Blog Post Photo Layouts + Freebie . Blog Better



This guest post was written by Katie. Find her over at her crafty blog, Lemon Jitters, for lots of inspiration and fun projects! 

Hi, leShrimpers! While Lindsay is gallivanting around Europe (me: jealous!), I am here to talk about photo layouts in your blog posts. I think photo layouts are a big piece of creating a consistent and pleasing blog aesthetic. When I look back at my very first blog posts, the photo layouts make me cringe. You can learn a lot from other blogs about what makes a good layout. I am going to share several of my favorite layouts and why I like them. 

Please remember that these are examples of great design that should serve as inspiration to create your own beautiful photo layouts – not to directly copy anything from the layouts featured here. 



This photo layout from Creature Comforts is a great example of clean, minimalist lines. This type of layout lets the images do the talking. Creating a title tab in our images (in this image, “DIY wooden rack”) can tie the photo layout to our blog aesthetic. I also like how this layout has the image credit built right in to the photo. That way, when the image makes it way to Pinterest, it is clear who the original creator is (I should take note of doing this for my own blog!).


Oh Joy! creates some of my favorite layouts. She frequently uses this number layout. The number layout serves several purposes. First of all, it’s incredibly cute. It also creates a visual center for the photo layout. See how this layout has several types of images that do not have a strong, central visual theme? By themselves, the images do not have a lot in common in terms of color palette or shapes. The numbers pull it all together and ‘make it work.’ 




Donaville, of Discover Paper, is an awesome graphic designer. She is not afraid to go bold with her colors or layouts. This layout achieves a couple of functions. One, labeling each image as ‘Figure 1, 2, etc’ makes it easy for the reader to find the original source linked in your post – the reader just looks for the ‘Figure 1′ link. However, I think the best thing about this layout is the strong branding statement. Consistently using that graph paper background in photo layouts creates a link in the viewer’s mind: graph paper background = Discover Paper blog post. Think about how many blog readers read our blogs in some type of RSS feed/Reader. That means they do not get to experience our blog aesthetic as a whole. If I am scrolling through a 1000+ blog posts in my Reader, what catches my eye? A consistent photo layout. All I can see in my Reader is a layout and some text. So let’s make the layout count!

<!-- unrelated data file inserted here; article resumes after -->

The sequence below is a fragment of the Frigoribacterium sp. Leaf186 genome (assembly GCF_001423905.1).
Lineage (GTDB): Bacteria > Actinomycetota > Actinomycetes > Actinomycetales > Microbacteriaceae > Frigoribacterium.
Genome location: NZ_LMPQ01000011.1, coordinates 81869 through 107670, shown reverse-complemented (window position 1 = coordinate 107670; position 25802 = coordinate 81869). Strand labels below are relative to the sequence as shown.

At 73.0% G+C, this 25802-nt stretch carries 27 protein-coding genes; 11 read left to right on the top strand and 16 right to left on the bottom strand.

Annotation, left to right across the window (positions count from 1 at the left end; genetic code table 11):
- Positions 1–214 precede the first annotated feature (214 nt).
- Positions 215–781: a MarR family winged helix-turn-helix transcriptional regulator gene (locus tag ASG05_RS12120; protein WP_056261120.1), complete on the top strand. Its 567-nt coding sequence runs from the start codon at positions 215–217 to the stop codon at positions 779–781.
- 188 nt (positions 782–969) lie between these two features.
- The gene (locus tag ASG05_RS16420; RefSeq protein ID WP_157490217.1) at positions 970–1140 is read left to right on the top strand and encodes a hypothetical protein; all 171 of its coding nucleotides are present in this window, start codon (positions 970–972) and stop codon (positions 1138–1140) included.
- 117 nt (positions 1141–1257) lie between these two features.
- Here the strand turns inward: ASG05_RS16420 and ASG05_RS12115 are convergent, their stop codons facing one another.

Hello, one of my favorite layouts. There are a lot of things I like about this layout by Note to Self. Removing the backgrounds from photos (or using images with white backgrounds) really creates a clean palette. A white background is nice because then we can add those nifty number boxes without the image looking cluttered. And I like that this layout is not just square. Because of the white background, the image is full of different lines. Creating posts like these can be a bit more time consuming than a posts with square photos because you have to make the image shapes work together (I’m going to call this ‘visual flow’, k? Pretty sure that is not a real term.). The end result is great, though.


Be still, my heart. This layout from SF Girl By Bay is really pretty. First of all, she chose a color theme for the photos. Fantastic. I also like the slivers of white space in between the photos (I do this in my photo layouts). I think those bits of white let your eyes rest. Other awesomeness in this photo layout: a big title header. I also do this. The reason I think this is a great tool – it creates consistency in your blog features. For instance, I am currently blogging every Monday about my bike rides and I use the same header every time. This creates brand familiarity and the feeling that the reader has something to look forward to every week. Also, let’s not forget how this layout ties the header into the entire layout by using a little emblem with the same background for the numbers. SO CUTE. That also makes our lives easier because we don’t have to find a color for the numbers that will stand out on every image. We create our own background so we can use the same color number every time and put it wherever we want on the photo.